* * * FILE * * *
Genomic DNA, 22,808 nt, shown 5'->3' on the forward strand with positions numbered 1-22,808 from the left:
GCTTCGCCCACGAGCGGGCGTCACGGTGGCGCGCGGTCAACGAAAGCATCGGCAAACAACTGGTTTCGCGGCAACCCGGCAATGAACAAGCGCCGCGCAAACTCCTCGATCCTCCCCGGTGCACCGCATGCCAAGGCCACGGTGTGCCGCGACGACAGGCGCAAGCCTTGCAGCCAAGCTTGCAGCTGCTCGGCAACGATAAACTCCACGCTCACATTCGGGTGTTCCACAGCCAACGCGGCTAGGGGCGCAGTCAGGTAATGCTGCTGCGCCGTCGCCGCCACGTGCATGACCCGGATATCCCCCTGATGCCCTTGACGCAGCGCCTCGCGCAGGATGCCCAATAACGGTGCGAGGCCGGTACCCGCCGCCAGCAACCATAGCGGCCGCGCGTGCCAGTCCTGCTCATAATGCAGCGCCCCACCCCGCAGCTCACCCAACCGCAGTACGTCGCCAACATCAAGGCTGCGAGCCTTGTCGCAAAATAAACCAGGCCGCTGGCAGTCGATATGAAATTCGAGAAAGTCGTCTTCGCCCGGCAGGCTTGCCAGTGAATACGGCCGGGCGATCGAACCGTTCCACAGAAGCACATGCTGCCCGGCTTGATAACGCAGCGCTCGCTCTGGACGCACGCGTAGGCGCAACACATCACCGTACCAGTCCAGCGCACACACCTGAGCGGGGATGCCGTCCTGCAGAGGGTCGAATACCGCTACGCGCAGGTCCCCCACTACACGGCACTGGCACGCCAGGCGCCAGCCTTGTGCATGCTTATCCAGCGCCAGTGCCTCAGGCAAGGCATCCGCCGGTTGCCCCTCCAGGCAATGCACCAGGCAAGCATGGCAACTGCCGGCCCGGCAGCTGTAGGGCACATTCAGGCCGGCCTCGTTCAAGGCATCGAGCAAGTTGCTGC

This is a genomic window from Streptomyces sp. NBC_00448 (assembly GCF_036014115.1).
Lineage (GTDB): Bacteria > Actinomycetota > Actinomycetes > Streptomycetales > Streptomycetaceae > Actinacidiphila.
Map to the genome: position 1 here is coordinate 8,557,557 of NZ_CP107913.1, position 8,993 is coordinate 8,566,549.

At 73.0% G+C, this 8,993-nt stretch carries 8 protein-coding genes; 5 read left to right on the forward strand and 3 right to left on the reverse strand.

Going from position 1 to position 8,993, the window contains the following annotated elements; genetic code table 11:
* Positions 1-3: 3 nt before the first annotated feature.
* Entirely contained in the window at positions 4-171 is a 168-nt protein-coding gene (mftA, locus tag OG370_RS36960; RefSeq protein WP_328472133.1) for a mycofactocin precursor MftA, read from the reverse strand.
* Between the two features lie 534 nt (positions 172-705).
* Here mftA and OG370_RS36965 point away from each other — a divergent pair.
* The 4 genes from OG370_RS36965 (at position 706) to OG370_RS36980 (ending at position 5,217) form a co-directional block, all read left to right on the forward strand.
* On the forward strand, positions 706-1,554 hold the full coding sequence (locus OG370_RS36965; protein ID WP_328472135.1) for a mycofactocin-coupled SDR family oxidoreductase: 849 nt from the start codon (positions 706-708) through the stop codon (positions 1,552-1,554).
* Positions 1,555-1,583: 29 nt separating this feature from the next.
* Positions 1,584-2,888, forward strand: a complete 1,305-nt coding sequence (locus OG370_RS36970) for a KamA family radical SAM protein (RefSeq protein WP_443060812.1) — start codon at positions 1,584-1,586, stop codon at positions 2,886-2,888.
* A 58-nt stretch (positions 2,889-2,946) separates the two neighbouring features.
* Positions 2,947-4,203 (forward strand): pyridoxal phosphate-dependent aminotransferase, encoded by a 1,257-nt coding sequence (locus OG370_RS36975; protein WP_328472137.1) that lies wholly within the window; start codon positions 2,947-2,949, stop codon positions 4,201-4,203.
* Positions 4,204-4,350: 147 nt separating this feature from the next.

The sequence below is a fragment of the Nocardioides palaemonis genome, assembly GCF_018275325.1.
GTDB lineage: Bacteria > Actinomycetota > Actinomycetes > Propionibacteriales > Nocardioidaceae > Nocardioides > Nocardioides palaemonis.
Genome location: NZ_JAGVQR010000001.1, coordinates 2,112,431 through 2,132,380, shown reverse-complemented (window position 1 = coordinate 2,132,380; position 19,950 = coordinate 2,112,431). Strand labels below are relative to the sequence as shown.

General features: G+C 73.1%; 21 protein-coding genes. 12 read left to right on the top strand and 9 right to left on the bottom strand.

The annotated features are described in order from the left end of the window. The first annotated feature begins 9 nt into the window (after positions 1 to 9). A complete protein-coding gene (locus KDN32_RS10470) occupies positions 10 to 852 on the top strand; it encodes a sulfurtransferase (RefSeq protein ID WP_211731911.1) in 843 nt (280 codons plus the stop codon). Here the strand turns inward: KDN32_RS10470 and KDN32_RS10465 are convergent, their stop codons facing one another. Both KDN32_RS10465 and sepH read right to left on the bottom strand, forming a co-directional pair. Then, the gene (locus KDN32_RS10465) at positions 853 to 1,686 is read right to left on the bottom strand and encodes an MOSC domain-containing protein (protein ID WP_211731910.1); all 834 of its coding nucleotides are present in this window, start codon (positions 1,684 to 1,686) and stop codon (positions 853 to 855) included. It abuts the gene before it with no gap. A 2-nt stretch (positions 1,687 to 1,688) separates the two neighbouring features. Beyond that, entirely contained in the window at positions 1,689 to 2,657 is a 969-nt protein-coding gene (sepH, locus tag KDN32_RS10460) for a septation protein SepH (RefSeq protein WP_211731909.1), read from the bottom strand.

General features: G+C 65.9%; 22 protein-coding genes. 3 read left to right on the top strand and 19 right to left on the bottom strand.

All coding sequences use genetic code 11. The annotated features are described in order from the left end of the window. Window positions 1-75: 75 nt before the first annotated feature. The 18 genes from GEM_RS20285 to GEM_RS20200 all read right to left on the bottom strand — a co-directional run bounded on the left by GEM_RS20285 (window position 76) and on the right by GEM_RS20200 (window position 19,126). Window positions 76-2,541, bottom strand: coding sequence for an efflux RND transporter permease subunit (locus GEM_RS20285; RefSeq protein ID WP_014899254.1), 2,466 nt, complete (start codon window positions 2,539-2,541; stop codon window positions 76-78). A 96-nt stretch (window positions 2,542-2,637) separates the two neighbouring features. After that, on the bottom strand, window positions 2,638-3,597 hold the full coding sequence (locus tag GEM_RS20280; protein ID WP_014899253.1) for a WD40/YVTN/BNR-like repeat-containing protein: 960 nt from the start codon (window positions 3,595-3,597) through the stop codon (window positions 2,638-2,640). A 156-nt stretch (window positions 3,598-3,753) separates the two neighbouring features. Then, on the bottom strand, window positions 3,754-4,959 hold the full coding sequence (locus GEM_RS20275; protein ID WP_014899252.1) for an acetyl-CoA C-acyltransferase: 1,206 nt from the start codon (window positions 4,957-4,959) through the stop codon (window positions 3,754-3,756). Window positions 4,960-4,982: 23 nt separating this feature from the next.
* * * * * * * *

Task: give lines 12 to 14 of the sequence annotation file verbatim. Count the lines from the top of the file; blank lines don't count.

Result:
* The 4 genes from OG370_RS36965 (at position 706) to OG370_RS36980 (ending at position 5,217) form a co-directional block, all read left to right on the forward strand.
* On the forward strand, positions 706-1,554 hold the full coding sequence (locus OG370_RS36965; protein ID WP_328472135.1) for a mycofactocin-coupled SDR family oxidoreductase: 849 nt from the start codon (positions 706-708) through the stop codon (positions 1,552-1,554).
* Positions 1,555-1,583: 29 nt separating this feature from the next.